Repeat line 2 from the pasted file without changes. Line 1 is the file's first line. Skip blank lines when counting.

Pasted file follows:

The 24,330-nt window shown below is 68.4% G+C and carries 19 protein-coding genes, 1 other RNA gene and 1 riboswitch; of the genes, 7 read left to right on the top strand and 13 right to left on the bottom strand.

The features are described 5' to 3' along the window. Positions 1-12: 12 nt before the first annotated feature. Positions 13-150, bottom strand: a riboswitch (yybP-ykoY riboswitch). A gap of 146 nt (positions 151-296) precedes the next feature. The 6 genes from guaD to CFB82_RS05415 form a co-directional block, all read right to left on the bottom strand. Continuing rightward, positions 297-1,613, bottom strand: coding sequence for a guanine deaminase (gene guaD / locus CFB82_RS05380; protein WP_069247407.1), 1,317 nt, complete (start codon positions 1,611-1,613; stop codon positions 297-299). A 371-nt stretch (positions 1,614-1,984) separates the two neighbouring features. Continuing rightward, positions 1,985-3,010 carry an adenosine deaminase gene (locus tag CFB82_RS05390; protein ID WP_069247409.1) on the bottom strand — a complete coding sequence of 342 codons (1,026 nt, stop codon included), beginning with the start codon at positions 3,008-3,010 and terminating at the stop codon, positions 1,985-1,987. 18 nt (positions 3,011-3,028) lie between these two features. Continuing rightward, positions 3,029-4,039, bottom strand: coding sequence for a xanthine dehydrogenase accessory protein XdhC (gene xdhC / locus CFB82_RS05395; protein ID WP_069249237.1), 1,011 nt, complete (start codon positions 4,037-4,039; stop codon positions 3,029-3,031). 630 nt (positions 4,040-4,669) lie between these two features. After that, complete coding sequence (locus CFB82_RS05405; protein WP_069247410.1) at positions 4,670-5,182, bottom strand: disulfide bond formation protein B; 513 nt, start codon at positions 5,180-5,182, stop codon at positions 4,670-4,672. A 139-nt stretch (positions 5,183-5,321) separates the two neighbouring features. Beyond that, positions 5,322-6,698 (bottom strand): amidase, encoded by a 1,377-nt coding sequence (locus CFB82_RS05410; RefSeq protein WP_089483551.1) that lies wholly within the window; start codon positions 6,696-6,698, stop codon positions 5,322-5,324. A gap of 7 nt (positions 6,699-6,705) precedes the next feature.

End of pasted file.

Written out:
The features are described 5' to 3' along the window. Positions 1-12: 12 nt before the first annotated feature. Positions 13-150, bottom strand: a riboswitch (yybP-ykoY riboswitch). A gap of 146 nt (positions 151-296) precedes the next feature. The 6 genes from guaD to CFB82_RS05415 form a co-directional block, all read right to left on the bottom strand. Continuing rightward, positions 297-1,613, bottom strand: coding sequence for a guanine deaminase (gene guaD / locus CFB82_RS05380; protein WP_069247407.1), 1,317 nt, complete (start codon positions 1,611-1,613; stop codon positions 297-299). A 371-nt stretch (positions 1,614-1,984) separates the two neighbouring features. Continuing rightward, positions 1,985-3,010 carry an adenosine deaminase gene (locus tag CFB82_RS05390; protein ID WP_069247409.1) on the bottom strand — a complete coding sequence of 342 codons (1,026 nt, stop codon included), beginning with the start codon at positions 3,008-3,010 and terminating at the stop codon, positions 1,985-1,987. 18 nt (positions 3,011-3,028) lie between these two features. Continuing rightward, positions 3,029-4,039, bottom strand: coding sequence for a xanthine dehydrogenase accessory protein XdhC (gene xdhC / locus CFB82_RS05395; protein ID WP_069249237.1), 1,011 nt, complete (start codon positions 4,037-4,039; stop codon positions 3,029-3,031). 630 nt (positions 4,040-4,669) lie between these two features. After that, complete coding sequence (locus CFB82_RS05405; protein WP_069247410.1) at positions 4,670-5,182, bottom strand: disulfide bond formation protein B; 513 nt, start codon at positions 5,180-5,182, stop codon at positions 4,670-4,672. A 139-nt stretch (positions 5,183-5,321) separates the two neighbouring features. Beyond that, positions 5,322-6,698 (bottom strand): amidase, encoded by a 1,377-nt coding sequence (locus CFB82_RS05410; RefSeq protein WP_089483551.1) that lies wholly within the window; start codon positions 6,696-6,698, stop codon positions 5,322-5,324. A gap of 7 nt (positions 6,699-6,705) precedes the next feature.